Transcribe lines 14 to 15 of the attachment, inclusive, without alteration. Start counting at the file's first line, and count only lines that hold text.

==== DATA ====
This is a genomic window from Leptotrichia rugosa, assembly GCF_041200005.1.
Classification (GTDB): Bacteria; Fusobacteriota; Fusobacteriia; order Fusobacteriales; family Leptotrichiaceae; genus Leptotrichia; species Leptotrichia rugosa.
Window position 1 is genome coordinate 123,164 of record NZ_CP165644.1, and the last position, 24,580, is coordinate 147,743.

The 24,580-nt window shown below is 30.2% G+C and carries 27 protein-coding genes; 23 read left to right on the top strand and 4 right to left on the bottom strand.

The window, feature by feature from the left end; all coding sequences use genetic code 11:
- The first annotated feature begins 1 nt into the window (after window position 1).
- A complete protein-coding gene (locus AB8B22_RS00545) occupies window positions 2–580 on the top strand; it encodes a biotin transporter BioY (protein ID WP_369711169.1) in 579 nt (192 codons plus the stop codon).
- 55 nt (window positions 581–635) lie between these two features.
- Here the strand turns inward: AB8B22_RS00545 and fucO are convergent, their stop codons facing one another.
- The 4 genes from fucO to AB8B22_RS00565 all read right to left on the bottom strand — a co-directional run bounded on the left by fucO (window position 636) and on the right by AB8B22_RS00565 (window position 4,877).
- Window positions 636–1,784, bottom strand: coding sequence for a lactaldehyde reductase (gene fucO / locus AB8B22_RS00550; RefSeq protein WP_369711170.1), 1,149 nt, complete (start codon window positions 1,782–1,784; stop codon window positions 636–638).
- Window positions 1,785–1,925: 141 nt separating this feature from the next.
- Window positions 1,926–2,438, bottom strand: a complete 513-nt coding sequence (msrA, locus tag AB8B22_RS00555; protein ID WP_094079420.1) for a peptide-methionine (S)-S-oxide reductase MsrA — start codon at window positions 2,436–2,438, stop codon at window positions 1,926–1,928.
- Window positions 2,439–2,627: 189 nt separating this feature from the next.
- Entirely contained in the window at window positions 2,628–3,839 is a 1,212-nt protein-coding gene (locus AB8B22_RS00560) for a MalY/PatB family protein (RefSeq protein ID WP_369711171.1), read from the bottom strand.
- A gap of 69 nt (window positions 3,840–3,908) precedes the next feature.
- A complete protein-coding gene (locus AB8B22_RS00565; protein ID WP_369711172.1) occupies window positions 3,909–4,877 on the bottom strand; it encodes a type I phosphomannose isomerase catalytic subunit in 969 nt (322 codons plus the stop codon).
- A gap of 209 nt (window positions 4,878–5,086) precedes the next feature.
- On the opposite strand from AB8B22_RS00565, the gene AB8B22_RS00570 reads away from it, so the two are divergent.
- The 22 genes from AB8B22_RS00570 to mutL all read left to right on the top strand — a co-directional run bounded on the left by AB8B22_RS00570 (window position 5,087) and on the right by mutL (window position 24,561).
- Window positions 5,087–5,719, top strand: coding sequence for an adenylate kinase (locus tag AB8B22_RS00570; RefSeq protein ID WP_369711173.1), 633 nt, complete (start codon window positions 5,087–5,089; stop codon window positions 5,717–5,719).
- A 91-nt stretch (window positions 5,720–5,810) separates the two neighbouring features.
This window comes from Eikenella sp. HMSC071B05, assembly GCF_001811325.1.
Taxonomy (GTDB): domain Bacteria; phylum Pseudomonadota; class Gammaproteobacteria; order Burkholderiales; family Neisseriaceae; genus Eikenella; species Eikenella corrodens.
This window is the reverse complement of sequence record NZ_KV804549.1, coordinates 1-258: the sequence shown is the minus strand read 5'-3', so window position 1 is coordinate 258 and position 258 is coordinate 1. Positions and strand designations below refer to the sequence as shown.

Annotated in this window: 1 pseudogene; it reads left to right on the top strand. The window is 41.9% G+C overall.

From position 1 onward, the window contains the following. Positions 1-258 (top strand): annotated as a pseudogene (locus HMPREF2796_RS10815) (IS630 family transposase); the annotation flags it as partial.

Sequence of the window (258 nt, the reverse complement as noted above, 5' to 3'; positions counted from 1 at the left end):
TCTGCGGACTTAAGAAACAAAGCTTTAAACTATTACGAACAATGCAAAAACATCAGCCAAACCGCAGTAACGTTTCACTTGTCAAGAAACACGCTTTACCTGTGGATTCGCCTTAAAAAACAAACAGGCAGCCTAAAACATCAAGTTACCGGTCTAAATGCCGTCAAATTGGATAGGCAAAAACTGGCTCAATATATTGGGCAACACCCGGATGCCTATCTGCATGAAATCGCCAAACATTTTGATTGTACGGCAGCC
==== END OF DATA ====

- Window positions 2,439–2,627: 189 nt separating this feature from the next.
- Entirely contained in the window at window positions 2,628–3,839 is a 1,212-nt protein-coding gene (locus AB8B22_RS00560) for a MalY/PatB family protein (RefSeq protein ID WP_369711171.1), read from the bottom strand.